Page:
19/07/2012 09:48 BST | Updated 18/09/2012 06:12 BST

Austerity is Not the Right Strategy

The British government's economic strategy is in tatters.

On the one hand the Chancellor, the Rt. Hon. George Osborne has just offered assurances to the private sector that the British taxpayer will guarantee £50bn of new infrastructure investment and exports.

On the other, the coalition's deficit reduction programme has largely been implemented by - wait for it - massive cuts in infrastructure investment. This at a time when Britain - in contrast e.g. to China - invests far too little in the public infrastructure that supports and enhances private economic activity.

By slashing public infrastructure investment the Coalition government is cutting the legs off Britain's race to recovery, and undermining its ability to compete in the global economy.

The contradictory approach to investment exposes deep flaws in the economic ideology driving austerity in Britain, Europe and the US - an ideology plunging western economies deeper into recession. No wonder the governor of the Fed, Ben Bernanke was so downbeat last week. And no wonder the British PM promises years of doom and gloom to his electorate.

It gets worse: the Chancellor's new proposed £50bn taxpayer guarantees may well prove more expensive than direct public investment, because the government will be guaranteeing private sector borrowing, currently much higher than public sector borrowing.

In this sense, the Chancellor is copying the costly PFI strategy of the Labour government - a strategy which Coalition ministers were keen to disparage only a few weeks ago.

The Coalition's taxpayer guarantees for private investment follows immediately on from yet another £80bn taxpayer subsidy to Britain's private banks. However the former - taxpayer guarantees for private investment - are heavily conditional on projects taking off soon - and delivering results for the Coalition before the next election in 2015.

While these public subsidies may offer some solace to the depressed private sector, the greater risk is that the Prime Minister's 'gloom and doom' predictions will further depress private sector confidence, discourage private investment plans and cancelling out the promise of taxpayer guarantees.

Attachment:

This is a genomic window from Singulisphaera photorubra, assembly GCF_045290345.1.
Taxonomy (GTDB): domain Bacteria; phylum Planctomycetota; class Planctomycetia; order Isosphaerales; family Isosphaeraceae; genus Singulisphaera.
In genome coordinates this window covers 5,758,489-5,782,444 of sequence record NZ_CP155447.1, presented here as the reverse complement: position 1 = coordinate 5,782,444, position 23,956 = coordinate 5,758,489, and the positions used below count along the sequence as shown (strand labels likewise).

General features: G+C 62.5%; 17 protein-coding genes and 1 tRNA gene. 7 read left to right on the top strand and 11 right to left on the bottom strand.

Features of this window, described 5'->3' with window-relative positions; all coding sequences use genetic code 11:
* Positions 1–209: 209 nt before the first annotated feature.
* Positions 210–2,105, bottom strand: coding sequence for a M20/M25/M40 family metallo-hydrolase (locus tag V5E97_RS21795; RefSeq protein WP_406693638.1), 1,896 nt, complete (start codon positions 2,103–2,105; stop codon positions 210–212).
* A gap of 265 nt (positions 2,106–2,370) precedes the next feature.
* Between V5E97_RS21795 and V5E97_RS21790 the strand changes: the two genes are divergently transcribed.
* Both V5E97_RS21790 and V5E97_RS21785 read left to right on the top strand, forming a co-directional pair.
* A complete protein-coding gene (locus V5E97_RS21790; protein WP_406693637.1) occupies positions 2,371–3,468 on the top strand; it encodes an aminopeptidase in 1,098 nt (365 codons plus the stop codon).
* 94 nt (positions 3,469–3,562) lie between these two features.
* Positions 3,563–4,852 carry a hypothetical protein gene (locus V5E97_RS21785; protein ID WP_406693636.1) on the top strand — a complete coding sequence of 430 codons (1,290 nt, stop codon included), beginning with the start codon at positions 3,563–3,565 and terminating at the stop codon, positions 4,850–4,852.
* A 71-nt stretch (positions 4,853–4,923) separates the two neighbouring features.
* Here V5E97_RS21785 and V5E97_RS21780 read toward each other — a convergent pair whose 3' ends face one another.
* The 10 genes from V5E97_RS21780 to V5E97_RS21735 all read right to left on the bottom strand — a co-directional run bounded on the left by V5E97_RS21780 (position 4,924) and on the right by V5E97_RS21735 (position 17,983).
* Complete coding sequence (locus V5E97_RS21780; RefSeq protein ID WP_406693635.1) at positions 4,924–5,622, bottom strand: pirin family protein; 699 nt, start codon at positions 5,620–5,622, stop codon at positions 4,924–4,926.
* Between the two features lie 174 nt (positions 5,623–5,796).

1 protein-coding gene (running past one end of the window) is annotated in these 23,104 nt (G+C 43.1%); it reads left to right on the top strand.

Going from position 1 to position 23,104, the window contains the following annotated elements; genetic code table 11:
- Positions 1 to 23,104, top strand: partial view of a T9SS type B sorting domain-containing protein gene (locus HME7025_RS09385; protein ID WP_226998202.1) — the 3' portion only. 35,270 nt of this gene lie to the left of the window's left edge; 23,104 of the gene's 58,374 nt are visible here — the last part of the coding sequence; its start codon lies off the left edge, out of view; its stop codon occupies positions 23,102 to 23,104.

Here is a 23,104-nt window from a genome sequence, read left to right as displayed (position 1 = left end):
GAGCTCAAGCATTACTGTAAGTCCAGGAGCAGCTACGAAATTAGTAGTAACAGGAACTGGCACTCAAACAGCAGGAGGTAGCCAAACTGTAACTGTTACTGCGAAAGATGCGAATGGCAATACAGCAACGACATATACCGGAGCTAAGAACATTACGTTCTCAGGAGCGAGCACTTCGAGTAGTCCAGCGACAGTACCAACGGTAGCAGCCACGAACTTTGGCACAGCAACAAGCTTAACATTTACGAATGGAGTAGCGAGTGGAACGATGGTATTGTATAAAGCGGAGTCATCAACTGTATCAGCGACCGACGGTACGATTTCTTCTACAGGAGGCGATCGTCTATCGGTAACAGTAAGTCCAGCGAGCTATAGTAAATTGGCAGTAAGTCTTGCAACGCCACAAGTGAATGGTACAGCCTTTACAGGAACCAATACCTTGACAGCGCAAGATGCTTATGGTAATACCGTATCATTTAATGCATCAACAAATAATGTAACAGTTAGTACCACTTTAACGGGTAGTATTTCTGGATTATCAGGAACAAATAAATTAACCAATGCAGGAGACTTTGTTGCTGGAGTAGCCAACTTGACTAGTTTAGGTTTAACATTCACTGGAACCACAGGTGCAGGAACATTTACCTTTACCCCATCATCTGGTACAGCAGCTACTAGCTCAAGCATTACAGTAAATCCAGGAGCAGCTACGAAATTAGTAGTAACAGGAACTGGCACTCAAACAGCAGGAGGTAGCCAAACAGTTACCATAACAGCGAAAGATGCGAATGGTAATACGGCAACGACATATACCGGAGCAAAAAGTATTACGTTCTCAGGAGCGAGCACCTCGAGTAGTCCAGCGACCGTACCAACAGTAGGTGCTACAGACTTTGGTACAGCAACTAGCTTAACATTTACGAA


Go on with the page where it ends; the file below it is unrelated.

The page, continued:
Austerity - slashing public investment at a time when private investment is inhibited by a vast overhang of private debt and by a heavily indebted and broken banking system - is indeed a disastrous economic strategy, both for Britain, the Eurozone and the US.

No wonder therefore that the UK economy has shrunk by a massive 4.4% over the last four years, while the Eurozone economy shrank by 2% and the US has only grown by 1.2%.

By contrast China, which has used both monetary and fiscal policy to support private sector activity, has had more than 9% annual average growth throughout the four years since the crisis began in 2007. China, which responded rapidly to the collapse of the western financial system, mounted a massive fiscal stimulus in response to the crash. The stimulus amounted to 13% of GDP in 2008. This contrasts with the UK's weak stimulus of 1.5% of GDP and the US's 2009 fiscal stimulus of 5.9%.

China's public investment policy has been good for business. Above all, it has been good for public finances. Chinese fiscal revenue in 2009 soared by 11.9%, whereas tax revenues collapsed for both the UK, the US and the Eurozone saw tax revenues collapse.

China might be slowing down - but slowing down to about 7% increase in GDP is a record that Britain's politicians can only dream of.

Instead the British Prime Minister offers only the nightmare of 20 years austerity.

Ann Pettifor is Director of PRIME Economics